A historic Derby railway bridge that has fallen into disrepair needs a £1m restoration to return it to its "former glory", a councillor said.
The 136-year-old Friar Gate bridge has been closed for 50 years, but previous restoration efforts have failed, city councillor Martin Rawson said.
He said the council is asking for money from the Heritage Lottery Fund.
English Heritage said the Grade II listed bridge, built in 1878, was a "nationally important" structure.
Mr Rawson said: "The best option for us going forward is to put a bid into the National Heritage Lottery Fund and to be able to get that money to bring the bridge back to its former glory.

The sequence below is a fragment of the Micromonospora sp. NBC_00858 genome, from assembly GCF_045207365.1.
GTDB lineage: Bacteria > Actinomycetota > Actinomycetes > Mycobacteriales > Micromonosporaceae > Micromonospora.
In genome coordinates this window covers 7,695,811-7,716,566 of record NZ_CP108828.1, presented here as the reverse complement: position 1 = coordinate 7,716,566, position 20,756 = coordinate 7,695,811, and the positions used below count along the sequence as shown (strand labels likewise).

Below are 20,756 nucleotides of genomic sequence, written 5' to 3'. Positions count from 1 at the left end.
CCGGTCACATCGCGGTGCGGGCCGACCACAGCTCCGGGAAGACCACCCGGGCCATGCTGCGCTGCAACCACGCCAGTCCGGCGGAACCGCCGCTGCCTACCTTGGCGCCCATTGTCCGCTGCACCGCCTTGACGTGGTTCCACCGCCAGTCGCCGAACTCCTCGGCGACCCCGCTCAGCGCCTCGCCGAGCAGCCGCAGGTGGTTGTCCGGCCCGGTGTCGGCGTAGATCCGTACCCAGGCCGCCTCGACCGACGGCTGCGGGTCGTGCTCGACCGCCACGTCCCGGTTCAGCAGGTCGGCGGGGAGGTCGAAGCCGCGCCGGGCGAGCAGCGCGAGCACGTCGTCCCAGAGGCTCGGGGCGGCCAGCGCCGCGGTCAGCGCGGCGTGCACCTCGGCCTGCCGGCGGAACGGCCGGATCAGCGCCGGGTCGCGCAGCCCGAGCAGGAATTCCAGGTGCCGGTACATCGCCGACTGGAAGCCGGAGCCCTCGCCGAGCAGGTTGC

"There have been a number of schemes over the years (to get support from developers) ... but unfortunately they have not come to fruition.
"There is no plan to reopen the bridge to rail traffic but the aim is to make it more visually attractive and perhaps to eventually use it as a pedestrian bridge."
The cost of the work on the ornately-decorated bridge would vary depending on the extent of the repairs, but could exceed £1m if tree clearance, drainage improvements and stone work are included, a council report said.
The railway bridge was closed in 1964 and later sold to Derby City Council by British Rail for £1 on the understanding that it would be maintained by the local authority.
Friar Gate Bridge Action Group has been lobbying for its restoration since the 1970s.